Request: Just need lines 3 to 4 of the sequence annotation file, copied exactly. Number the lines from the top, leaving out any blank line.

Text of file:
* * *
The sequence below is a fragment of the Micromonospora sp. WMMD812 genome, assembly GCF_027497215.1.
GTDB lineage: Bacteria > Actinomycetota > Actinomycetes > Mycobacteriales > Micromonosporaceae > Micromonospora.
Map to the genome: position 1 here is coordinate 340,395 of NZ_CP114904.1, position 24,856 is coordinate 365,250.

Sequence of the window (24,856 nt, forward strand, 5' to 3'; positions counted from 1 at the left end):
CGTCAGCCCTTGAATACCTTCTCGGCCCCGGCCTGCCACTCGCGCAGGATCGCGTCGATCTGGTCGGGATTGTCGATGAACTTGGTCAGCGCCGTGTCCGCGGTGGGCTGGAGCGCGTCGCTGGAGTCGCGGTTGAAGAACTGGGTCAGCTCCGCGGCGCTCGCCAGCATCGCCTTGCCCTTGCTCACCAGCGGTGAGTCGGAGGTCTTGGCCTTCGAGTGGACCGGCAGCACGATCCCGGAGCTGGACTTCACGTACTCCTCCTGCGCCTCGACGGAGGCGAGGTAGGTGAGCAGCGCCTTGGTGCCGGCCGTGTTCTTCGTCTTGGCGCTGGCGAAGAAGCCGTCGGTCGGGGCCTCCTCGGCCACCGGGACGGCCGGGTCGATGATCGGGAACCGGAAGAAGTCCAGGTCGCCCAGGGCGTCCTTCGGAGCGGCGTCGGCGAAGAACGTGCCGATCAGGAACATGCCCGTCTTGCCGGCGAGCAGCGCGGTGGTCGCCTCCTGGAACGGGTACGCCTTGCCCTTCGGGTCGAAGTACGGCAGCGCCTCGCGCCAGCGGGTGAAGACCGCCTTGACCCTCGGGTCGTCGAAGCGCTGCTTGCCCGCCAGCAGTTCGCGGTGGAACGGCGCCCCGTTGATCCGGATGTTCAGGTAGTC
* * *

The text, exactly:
Map to the genome: position 1 here is coordinate 340,395 of NZ_CP114904.1, position 24,856 is coordinate 365,250.

Sequence of the window (24,856 nt, forward strand, 5' to 3'; positions counted from 1 at the left end):